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Is there a method of encryption where your key is made up of $n \cdot s$ bits, but also such that an attacker would know when they've successfully cracked each $s$-bit part?

For example, the full key could be $\texttt{1011 0101 1010}$, for $(n=3, s=4)$and you would be able to know if you successfully guessed that the first four digits are $\texttt{1011}$?

Note the entire key could be discovered in $n \cdot 2^s$ time if you individually cracked each of the $n$ parts.

Think of it by analogy like cracking a combination lock by sound, where you would know when you successfully discovered the first number, then the second number, and finally the third number?

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    $\begingroup$ whats the motivation for proposing a weak scheme like this? $\endgroup$ – kodlu Jul 30 '18 at 5:27
  • $\begingroup$ I'm just wondering $\endgroup$ – Some Guy Jul 30 '18 at 20:08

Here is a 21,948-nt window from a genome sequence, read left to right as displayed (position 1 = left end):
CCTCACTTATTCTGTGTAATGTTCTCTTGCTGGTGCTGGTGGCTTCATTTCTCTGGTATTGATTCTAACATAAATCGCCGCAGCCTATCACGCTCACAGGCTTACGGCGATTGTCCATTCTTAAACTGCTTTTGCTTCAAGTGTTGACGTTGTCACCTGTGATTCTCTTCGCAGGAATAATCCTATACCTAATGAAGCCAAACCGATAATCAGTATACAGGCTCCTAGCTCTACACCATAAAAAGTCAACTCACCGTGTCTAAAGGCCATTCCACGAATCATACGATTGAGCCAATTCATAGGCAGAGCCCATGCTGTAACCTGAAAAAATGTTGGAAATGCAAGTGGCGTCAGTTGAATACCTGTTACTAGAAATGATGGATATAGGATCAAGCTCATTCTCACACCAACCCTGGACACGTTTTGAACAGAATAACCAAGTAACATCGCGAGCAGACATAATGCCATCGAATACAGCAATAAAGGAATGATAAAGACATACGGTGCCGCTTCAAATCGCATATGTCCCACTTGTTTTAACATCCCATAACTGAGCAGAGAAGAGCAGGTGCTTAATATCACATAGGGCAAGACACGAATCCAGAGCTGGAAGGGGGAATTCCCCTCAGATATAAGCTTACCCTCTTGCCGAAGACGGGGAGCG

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Encrypt a short known plaintext ($s$ bits) using truncated keys (to $s$, $2s$, $3s$, etc. bits) and publish them alongside the ciphertext. Then an attacker can break them in order of increasing keylength, until they recover the full key.

There is a quite similar vulnerability when performing a chosen-ciphertext (online) attack against short polynomial MACs. For example consider GCM with a short 32-bit authentication tag (hence you should never use short tags). The attacker submits messages to an oracle and learns if they're accepted or not. After a successful forgery (chance $2^{-32}$) the attacker learns 32-bits of the MAC key. After several successful forgeries they can recover the full MAC key. The decryption key can then be recovered using standard oracle attacks against unauthenticated CTR mode.

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